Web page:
To help raise funds for the impressive monument unveiled in the Polish port of Gdansk on Tuesday, (16 December) pictures and sculptures donated by local artists went under the auctioneer's hammer two days earlier.
GV Old Mill building Gdansk with placards
CU INTERIOR Bogdan Lis of Solidarity Presidium showing photograph for sale, PULL OUT TO GV
CU Woman making bid
CU Auctioneer and women listening (2 shots)
CU Auctioneer bangs hammer to conclude a sale
GV EXTERIOR Gdansk ZOOM IN TO Monument
SV Crowd around monument
GV PAN DOWN Monument TO Reliefs round base (4 shots)
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Background: To help raise funds for the impressive monument unveiled in the Polish port of Gdansk on Tuesday, (16 December) pictures and sculptures donated by local artists went under the auctioneer's hammer two days earlier.
SYNOPSIS: The auction was held in the Old Mill building in Gdansk.
The profits were given to the new free trade union, Solidarity and Mr. Bogdan Lis of the union's presidium was on hand to help increase the sales. The memorial to the victims of the workers' riots ten years earlier, was reported to have cost about six hundred and fifty thousand dollars.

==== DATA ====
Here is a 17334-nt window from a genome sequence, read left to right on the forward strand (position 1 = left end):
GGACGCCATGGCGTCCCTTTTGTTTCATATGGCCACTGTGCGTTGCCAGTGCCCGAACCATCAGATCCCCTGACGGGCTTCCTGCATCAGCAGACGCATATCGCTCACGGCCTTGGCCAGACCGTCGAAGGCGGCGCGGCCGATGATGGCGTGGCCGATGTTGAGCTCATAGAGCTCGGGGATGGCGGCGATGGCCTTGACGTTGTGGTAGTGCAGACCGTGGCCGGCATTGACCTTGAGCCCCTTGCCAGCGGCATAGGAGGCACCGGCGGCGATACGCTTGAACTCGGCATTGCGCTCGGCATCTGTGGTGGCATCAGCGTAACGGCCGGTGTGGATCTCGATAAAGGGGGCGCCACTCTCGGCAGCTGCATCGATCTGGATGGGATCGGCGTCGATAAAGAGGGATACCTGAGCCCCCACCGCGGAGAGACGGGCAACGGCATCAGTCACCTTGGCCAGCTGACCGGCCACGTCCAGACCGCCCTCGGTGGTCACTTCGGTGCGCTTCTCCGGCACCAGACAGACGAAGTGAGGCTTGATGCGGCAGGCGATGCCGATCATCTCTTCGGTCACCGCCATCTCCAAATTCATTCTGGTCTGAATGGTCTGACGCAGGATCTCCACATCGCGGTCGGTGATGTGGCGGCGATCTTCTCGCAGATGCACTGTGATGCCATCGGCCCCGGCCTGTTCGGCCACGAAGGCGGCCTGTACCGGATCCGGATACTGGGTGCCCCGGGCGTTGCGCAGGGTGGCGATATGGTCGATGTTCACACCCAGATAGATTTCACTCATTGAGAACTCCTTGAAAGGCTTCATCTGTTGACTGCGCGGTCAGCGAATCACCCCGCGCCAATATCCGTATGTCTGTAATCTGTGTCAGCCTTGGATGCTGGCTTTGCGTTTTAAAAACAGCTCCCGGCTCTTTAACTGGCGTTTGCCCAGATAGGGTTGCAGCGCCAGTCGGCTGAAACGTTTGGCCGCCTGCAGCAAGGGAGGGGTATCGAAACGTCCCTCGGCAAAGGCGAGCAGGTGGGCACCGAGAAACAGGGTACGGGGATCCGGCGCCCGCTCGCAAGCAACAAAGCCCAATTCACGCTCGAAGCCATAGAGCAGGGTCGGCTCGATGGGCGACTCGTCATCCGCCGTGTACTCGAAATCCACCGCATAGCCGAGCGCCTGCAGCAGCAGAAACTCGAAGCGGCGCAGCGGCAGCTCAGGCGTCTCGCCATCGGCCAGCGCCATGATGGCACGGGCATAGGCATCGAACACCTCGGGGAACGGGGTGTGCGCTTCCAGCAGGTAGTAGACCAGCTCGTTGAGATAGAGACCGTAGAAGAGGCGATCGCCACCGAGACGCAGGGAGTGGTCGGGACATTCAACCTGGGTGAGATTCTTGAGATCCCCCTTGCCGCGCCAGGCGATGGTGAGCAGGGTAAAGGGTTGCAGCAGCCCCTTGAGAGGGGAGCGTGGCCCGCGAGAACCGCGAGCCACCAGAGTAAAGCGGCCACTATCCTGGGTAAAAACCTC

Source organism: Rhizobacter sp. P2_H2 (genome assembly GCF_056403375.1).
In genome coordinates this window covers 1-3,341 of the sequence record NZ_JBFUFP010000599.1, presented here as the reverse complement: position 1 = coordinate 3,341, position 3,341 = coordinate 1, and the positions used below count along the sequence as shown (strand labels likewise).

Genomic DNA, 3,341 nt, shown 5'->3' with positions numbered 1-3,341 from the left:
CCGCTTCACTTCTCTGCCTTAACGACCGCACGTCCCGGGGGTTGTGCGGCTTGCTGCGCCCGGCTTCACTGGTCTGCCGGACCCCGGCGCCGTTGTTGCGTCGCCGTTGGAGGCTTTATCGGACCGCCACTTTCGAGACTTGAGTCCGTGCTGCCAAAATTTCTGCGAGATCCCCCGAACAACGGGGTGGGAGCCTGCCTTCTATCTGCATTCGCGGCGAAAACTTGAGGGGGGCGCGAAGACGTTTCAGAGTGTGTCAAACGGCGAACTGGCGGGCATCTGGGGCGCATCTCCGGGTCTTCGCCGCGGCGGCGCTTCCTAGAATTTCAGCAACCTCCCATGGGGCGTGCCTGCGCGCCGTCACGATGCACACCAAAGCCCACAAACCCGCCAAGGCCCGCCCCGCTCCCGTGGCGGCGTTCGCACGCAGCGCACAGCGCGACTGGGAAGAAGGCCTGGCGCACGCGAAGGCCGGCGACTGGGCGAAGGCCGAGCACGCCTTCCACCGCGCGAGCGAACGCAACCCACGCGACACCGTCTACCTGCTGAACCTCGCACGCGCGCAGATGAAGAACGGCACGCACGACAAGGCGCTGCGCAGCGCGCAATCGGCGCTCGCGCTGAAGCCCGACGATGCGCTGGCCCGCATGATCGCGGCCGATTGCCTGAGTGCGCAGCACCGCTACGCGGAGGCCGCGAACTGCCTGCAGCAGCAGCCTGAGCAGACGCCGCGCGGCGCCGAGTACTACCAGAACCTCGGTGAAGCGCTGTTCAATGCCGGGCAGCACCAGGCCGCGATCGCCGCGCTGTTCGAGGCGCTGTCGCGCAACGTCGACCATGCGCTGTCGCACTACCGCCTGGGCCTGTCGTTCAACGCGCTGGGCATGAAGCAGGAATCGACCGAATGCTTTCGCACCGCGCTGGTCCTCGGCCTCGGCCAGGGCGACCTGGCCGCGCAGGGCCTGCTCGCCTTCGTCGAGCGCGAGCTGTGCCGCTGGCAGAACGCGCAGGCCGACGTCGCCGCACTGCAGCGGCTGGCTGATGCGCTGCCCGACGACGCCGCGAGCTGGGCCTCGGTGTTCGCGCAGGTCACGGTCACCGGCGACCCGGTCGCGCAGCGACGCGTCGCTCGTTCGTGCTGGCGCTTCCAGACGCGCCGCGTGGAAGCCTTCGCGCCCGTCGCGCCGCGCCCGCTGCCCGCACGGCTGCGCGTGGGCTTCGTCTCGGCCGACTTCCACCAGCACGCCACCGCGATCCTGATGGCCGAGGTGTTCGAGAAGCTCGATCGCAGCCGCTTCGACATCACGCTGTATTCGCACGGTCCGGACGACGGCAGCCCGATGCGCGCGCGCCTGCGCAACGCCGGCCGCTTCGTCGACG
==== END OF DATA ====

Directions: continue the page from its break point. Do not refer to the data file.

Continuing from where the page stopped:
All the money, according to the construction committee, came from voluntary contributions and fund-raising schemes like this auction. Black arm bands, rosettes and other mementos of the anniversary were sold to the massed crowd at the unveiling ceremonies.
the 1970 riots, which erupted after sharp rises in meat prices, were never mentioned in the official media until last summer. It was then that the strikers demanded the right to erect a monument to those killed.
The monument was designed and built in four months. The 120 foot (36.5 mtrs) high crosses represent the soaring hopes raised by Poland's three post war upheavals--1956, 1970 and 1980. The words inscribed on the wall next to the monuments read "They gave their lives so that we may live in dignity". The official figures are forty-five dead and eleven hundred and sixty-five injured.